...

Amid the turmoil of Covid, unsurprisingly, oracular thinkers of the home and household are suddenly in high demand. I have received a dozen requests myself, for comment on the future of domestic arrangements, post-pandemic. This is because, in March 2019, the leftist publishing house Verso Books launched my book Full Surrogacy Now, a call for “the gestational commune,” which I hoped might contribute to a revival of queer utopianism inspired by the Marxist rallying cry “Abolish the family.”

Indeed, for several years now, together with a number of other trans-liberationist Marxists and mothers—notably Michelle O’Brien, Kate Doyle-Griffiths, Madeline Lane-McKinley, and Jules Joanne GleesonI have been doing my best to raise the profile again of that old dream “family abolition,” to clarify what it is and isn’t, and to restore the private (repro-normative or patriarchal) nuclear household to its proper place as the principal object of feminist and queer radical critique. And here, critique really means critique: recognition that the family as we know it is, simultaneously, an anti-queer factory for producing productive workers, rife with power asymmetries and violence, and the sole source of love, care, and protection against the brutalization of the police, the market, work, and racism, many of us have got.

...

The effect of our efforts on the culture has been difficult to gauge. For my part, I was most surprised not by the antipathy but by the surprise that greeted our immodest proposal, in all but a few tiny pockets of the left. In the 19th century, as well as the sex-liberationist 1970s, to call for abolishing the family in favor of the classless poly-maternal commune was a common anticapitalist practice. In 1892, for example, Karl Kautsky was vexed that “one of the most widespread prejudices against socialism rests upon the notion that it proposes to abolish the family.” The extent of contemporary socialists’ institutional amnesia about this controversy, via the quashing of the radical imagination in the ’80s, is something I had underestimated.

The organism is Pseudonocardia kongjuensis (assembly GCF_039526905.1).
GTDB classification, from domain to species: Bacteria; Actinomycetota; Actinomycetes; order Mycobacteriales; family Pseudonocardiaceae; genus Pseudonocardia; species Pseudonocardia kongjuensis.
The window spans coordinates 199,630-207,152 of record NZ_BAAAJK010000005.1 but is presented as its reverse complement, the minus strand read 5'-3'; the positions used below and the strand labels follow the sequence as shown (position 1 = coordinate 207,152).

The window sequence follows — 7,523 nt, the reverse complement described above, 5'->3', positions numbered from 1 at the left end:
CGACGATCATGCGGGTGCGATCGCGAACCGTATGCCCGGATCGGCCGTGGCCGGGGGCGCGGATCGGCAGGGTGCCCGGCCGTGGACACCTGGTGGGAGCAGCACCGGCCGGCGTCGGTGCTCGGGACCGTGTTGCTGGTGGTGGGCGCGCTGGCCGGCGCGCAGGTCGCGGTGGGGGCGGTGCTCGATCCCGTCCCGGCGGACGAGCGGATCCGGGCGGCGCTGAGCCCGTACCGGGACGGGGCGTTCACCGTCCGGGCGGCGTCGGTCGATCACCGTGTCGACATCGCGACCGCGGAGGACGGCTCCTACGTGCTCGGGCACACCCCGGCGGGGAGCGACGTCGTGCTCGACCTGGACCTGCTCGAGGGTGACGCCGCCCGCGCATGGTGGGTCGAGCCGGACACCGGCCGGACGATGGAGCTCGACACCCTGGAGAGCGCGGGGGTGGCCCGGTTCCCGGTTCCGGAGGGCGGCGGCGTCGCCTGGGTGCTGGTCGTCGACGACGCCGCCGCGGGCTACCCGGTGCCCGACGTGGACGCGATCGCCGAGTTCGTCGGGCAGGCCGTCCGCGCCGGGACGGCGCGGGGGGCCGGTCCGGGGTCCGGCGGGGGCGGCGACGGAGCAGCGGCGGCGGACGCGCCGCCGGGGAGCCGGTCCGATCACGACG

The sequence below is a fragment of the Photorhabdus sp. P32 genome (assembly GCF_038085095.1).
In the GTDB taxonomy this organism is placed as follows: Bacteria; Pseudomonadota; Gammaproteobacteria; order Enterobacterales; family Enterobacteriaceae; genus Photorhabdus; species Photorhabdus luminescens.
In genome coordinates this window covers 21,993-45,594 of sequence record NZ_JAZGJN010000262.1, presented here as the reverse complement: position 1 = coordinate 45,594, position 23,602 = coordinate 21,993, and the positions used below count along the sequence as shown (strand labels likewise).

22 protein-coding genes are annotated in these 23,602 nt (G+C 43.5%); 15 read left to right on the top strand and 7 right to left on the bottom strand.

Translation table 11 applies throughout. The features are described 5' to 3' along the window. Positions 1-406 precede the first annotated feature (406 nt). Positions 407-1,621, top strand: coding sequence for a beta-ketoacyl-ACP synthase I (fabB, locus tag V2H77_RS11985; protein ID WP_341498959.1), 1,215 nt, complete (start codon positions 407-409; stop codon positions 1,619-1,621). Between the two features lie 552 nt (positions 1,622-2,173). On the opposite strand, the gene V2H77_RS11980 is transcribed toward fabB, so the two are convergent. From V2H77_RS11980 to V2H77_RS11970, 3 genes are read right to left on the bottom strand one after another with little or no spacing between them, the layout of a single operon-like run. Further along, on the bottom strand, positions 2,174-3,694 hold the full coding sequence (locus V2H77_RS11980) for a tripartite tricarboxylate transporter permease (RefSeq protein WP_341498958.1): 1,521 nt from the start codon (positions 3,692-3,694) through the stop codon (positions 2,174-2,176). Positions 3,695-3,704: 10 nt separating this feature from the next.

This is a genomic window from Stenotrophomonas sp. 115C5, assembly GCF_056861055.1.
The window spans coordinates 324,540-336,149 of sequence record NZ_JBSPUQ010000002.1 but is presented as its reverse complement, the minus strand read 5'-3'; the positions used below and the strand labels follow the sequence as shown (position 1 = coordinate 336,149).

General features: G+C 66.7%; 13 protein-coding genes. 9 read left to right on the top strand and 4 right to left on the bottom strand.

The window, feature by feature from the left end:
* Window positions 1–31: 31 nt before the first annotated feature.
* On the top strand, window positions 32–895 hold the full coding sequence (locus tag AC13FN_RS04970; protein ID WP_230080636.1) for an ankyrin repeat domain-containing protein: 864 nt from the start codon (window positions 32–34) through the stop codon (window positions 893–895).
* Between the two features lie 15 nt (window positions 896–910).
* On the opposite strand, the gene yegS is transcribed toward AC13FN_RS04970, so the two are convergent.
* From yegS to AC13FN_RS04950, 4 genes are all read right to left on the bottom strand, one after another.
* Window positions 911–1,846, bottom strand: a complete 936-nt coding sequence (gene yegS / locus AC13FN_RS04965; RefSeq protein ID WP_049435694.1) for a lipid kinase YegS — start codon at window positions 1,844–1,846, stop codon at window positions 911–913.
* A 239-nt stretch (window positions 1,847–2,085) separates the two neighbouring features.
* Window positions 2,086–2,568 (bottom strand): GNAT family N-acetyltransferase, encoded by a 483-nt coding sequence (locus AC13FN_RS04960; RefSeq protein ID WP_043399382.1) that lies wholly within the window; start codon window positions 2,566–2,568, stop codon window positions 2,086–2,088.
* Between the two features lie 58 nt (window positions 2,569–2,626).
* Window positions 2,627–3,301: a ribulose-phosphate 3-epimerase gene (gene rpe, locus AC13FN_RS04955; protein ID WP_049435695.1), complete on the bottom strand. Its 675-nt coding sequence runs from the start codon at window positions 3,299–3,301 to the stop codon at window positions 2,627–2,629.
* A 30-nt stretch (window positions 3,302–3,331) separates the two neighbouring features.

Yet, besides incredulity, ridicule, and heated opposition (some of it from the white-nationalist far right), the message of “feminism against the family” has also faced a more insidious response.
Namely, there has been a centrist embrace of a superficial critique of the nuclear family; this recuperation of supposedly “anti-family” discourse utterly defangs our tenets. It’s important to identify what this new strain of nuclear-family critique actually calls for—and why it isn’t enough.

...

All right. But who is this “we”? I agree that “the nuclear family” is more a disciplinary image (an image of self-reproducing whiteness) than it is a lived reality. In fact, I sometimes give Full Family Now as an alternative title for my book, for this reason, and talk about “the dialectic of real families against The Family”—in particular, of colonized kin against the colonial state. However, it is one thing to notice that what one had thought were supports—commodified and not—propping up one’s family are in fact integral to its functioning. It is another to recognize that this disciplinary image elevates some lives while devaluing others, and therefore needs to be abolished.

We can look to the expected places to see the human cost of government health departments’ making a norm of the private nuclear household: to working-class and sex-working communities, queer and trans communities, and black communities, where children tend to circulate between homes in “constellations.” In The Nation, Dani McLain recently outlined how black co-parents are “adapting self-quarantine guidelines to their own situations.” Nevertheless, black Americans are by far the hardest hit by the pandemic, and the most violently brutalized by the police for defying stay-at-home directives. The nuclear family is rarer in black America, partly because it does not support black thriving, having been explicitly installed in America (as Hortense Spillers showed decades ago in “Mama’s Baby, Papa’s Maybe”) to distinguish whites from chattel slaves, for white supremacist purposes. During this 21st century pandemic, then, the very source of marginalized groups’ survival in the wake of slavery—their counter-familial kinning strategies and generational overlap across multiple homes—seems to have confounded the biopolitical rationality of the medical authorities, leading to institutional neglect, and a tragic body count.